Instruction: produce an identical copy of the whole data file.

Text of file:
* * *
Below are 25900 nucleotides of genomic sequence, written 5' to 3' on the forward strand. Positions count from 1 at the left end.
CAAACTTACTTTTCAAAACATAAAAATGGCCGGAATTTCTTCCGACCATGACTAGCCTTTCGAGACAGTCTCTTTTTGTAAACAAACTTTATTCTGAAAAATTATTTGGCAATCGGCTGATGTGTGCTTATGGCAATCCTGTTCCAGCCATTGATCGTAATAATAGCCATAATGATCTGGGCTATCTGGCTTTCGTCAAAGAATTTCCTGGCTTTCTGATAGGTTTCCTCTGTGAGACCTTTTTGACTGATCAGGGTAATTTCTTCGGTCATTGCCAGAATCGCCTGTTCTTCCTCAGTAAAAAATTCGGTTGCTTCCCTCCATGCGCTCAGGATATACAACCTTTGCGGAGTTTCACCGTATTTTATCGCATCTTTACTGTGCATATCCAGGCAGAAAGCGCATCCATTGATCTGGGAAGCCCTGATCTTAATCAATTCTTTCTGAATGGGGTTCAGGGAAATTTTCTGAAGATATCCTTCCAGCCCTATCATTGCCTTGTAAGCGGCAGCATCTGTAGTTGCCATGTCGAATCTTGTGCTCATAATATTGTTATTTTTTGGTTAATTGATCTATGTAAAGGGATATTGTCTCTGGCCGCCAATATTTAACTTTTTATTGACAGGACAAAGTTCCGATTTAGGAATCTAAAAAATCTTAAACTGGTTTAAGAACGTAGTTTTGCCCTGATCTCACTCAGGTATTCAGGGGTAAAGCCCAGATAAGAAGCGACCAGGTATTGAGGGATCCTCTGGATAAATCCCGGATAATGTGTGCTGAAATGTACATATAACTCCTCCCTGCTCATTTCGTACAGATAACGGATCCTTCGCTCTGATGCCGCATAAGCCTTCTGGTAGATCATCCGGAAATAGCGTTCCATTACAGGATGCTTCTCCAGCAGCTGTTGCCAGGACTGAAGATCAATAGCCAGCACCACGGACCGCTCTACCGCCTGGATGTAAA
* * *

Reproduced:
Below are 25900 nucleotides of genomic sequence, written 5' to 3' on the forward strand. Positions count from 1 at the left end.
CAAACTTACTTTTCAAAACATAAAAATGGCCGGAATTTCTTCCGACCATGACTAGCCTTTCGAGACAGTCTCTTTTTGTAAACAAACTTTATTCTGAAAAATTATTTGGCAATCGGCTGATGTGTGCTTATGGCAATCCTGTTCCAGCCATTGATCGTAATAATAGCCATAATGATCTGGGCTATCTGGCTTTCGTCAAAGAATTTCCTGGCTTTCTGATAGGTTTCCTCTGTGAGACCTTTTTGACTGATCAGGGTAATTTCTTCGGTCATTGCCAGAATCGCCTGTTCTTCCTCAGTAAAAAATTCGGTTGCTTCCCTCCATGCGCTCAGGATATACAACCTTTGCGGAGTTTCACCGTATTTTATCGCATCTTTACTGTGCATATCCAGGCAGAAAGCGCATCCATTGATCTGGGAAGCCCTGATCTTAATCAATTCTTTCTGAATGGGGTTCAGGGAAATTTTCTGAAGATATCCTTCCAGCCCTATCATTGCCTTGTAAGCGGCAGCATCTGTAGTTGCCATGTCGAATCTTGTGCTCATAATATTGTTATTTTTTGGTTAATTGATCTATGTAAAGGGATATTGTCTCTGGCCGCCAATATTTAACTTTTTATTGACAGGACAAAGTTCCGATTTAGGAATCTAAAAAATCTTAAACTGGTTTAAGAACGTAGTTTTGCCCTGATCTCACTCAGGTATTCAGGGGTAAAGCCCAGATAAGAAGCGACCAGGTATTGAGGGATCCTCTGGATAAATCCCGGATAATGTGTGCTGAAATGTACATATAACTCCTCCCTGCTCATTTCGTACAGATAACGGATCCTTCGCTCTGATGCCGCATAAGCCTTCTGGTAGATCATCCGGAAATAGCGTTCCATTACAGGATGCTTCTCCAGCAGCTGTTGCCAGGACTGAAGATCAATAGCCAGCACCACGGACCGCTCTACCGCCTGGATGTAAA